Monday, April 23, 2012

Time for More Houston Area Survey Nonsense

It's the silly season in Houston as the Kinder Houston Area Survey is being released and all of the bad analysis along with it.


Mass Transit Gains Momentum in Houston Area Survey, Jeannie Kever, Chron.com

This year's Kinder Houston Area Survey found strong support for mass transit and a growing number of people who say they want to live within walking distance of work and shopping, reflecting what survey founder Stephen Klineberg predicts will become a fundamental shift in one of the nation's most car-centric cities.
I agree, people DO want more mass transit in Houston. But what the survey doesn't (as a matter of fact, NEVER) asks is what they are willing to give up for it, or whether they think that "Metro Solutions" is the correct mass transit plan.

It's easy to say "I want more mass transit" and then not apply a cost. That's what the survey does every year, ask people questions with no eye on the cost of the solutions. It also doesn't ask people if the transit they want is the at-grade light-rail system that's currently being built. My guess, admittedly fueld by anecdotal evidence, is that what people are asking for is a multi-modal system that includes decent bus and rail options to get them to a variety of locations within the Houston region and not just to some aging, wheezing romaticized version of "downtown" as Houston's current brain-trust envision it.

Residents of The Woodlands, Sugar Land, Katy etc. don't want to move inside the Loop. What they want is to have workable transit options to job centers in the Metro area, then to be returned to their walkable suburbs to spend time with their kids, go to Skeeters games and generally live their lives outside of the circle of Houston Tomorrow's urban planning group. Unfortunately Metro is continuing to move forward with a plan that doesn't meet the transportation desires of the community. The result of all of this is a lightly-ridden Danger Train that's not doing anything to alleviate congestion. This, for the most part, is because Metro's current transportation design doesn't take a majority of the people where they want to go.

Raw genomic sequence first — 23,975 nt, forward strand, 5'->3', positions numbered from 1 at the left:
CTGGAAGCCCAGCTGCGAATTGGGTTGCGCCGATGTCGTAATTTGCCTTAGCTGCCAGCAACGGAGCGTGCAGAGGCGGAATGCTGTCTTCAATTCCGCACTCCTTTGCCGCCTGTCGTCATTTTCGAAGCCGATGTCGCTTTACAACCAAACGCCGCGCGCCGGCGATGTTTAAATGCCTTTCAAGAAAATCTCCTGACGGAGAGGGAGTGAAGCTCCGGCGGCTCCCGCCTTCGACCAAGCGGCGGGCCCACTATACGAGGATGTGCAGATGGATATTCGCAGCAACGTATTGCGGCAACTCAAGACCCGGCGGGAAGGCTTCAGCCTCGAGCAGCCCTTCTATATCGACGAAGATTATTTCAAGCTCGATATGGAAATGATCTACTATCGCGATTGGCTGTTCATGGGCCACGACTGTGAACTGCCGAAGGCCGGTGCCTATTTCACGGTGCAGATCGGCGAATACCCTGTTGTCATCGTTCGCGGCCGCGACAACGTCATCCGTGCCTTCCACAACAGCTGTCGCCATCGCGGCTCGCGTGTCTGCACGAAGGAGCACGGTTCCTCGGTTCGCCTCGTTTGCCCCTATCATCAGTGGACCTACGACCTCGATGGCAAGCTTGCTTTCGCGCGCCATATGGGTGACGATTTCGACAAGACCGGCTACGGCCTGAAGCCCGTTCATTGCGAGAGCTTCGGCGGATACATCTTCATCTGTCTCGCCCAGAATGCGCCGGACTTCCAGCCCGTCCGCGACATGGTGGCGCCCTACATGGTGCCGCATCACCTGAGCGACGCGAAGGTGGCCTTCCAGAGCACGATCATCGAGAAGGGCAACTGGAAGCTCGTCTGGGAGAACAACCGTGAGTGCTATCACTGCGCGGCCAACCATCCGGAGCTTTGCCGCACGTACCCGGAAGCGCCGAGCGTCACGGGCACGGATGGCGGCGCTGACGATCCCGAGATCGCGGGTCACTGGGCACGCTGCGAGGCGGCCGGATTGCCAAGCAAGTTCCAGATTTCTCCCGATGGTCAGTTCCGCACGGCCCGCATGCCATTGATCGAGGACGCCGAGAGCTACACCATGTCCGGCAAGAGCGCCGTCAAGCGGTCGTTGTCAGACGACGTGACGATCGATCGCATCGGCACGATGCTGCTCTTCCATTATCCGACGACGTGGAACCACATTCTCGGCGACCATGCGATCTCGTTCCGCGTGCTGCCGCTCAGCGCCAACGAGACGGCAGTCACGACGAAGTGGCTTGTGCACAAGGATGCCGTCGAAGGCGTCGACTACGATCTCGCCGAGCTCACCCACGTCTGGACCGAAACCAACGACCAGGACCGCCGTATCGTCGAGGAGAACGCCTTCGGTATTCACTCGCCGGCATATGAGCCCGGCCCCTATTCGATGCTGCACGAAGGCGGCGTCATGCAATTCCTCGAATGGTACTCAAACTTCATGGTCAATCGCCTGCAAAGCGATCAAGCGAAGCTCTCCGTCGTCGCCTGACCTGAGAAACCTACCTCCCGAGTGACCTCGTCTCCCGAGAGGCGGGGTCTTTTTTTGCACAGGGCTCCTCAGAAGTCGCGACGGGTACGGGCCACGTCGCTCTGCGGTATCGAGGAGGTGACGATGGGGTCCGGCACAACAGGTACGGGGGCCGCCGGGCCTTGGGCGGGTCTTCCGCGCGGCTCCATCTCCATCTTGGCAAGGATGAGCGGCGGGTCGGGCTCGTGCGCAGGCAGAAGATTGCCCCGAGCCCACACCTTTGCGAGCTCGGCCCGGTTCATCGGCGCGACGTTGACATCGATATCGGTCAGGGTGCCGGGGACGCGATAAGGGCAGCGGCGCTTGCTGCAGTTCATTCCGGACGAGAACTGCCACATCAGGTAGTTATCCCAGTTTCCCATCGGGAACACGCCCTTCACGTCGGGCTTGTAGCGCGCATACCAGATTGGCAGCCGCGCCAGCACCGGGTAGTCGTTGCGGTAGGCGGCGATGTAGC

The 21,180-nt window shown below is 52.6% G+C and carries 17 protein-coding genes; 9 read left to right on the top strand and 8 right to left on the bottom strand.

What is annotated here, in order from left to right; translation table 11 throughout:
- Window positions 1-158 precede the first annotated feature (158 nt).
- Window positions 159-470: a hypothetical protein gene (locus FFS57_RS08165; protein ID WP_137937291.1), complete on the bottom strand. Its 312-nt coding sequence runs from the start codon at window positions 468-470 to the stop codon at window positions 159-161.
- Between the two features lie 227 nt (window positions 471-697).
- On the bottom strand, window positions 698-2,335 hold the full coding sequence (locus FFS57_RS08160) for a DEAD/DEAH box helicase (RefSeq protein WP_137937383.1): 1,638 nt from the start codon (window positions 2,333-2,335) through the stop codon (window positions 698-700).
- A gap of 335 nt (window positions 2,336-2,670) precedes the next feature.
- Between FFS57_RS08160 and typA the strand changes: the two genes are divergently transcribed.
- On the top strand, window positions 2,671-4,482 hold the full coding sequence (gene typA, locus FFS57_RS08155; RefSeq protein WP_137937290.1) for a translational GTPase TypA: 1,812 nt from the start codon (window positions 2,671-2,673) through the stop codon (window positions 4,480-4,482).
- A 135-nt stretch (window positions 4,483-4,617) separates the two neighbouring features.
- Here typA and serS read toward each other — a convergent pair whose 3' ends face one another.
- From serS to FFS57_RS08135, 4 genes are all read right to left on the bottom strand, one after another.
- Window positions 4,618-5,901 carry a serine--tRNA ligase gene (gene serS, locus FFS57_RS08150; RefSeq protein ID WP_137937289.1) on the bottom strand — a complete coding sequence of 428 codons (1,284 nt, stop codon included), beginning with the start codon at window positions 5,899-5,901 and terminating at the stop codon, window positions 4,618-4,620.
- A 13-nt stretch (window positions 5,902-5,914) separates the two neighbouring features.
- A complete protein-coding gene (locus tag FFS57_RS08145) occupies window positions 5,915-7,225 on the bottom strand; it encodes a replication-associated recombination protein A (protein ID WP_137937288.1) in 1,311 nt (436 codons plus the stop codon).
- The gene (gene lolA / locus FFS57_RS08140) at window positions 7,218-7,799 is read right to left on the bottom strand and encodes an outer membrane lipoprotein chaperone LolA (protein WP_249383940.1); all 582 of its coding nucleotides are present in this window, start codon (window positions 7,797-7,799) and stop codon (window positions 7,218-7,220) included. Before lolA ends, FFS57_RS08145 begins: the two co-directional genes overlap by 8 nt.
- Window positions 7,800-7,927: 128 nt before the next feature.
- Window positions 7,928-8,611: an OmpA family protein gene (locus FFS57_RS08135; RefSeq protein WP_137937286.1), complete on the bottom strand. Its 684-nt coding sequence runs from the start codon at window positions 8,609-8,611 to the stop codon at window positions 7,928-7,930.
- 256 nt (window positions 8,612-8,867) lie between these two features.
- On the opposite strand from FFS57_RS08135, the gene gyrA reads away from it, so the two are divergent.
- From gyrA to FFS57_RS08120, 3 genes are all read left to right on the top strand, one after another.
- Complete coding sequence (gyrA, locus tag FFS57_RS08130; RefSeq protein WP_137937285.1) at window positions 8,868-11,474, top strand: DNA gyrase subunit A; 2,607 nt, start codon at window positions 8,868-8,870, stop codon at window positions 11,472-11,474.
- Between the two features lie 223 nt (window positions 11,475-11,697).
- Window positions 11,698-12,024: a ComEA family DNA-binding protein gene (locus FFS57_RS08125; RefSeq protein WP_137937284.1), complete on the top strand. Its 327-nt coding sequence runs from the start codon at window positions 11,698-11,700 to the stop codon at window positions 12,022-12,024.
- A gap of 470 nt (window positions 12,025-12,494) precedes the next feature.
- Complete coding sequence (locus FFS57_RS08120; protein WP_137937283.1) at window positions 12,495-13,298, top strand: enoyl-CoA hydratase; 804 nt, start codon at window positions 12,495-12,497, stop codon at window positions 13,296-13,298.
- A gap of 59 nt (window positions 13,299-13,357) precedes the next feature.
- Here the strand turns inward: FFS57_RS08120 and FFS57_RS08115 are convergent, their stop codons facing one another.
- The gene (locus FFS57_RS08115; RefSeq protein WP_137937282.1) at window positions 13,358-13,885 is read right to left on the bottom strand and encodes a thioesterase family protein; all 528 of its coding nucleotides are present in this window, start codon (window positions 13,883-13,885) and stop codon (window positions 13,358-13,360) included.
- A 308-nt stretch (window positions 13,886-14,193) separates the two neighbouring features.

Finally, let's address the "congestion" fallacy: The idea that congestion will magically dissappear once Metro has put into place this great, Multi-Billion dollar, mass transit system that will instantly whisk all of us where they want us to go. This is the great lie of urban planners everywhere. Ever been to a "great transit" city say...Paris, London, Madrid, New York? Have you ever noticed that they are some of the most congested traffic cities in the world? Don't buy into the "light rail will cure Houston's congestion" fallacy. It won't, and all of the shoddy analysis of the Kinder survey won't change that fact. If anything, it's making things worse.

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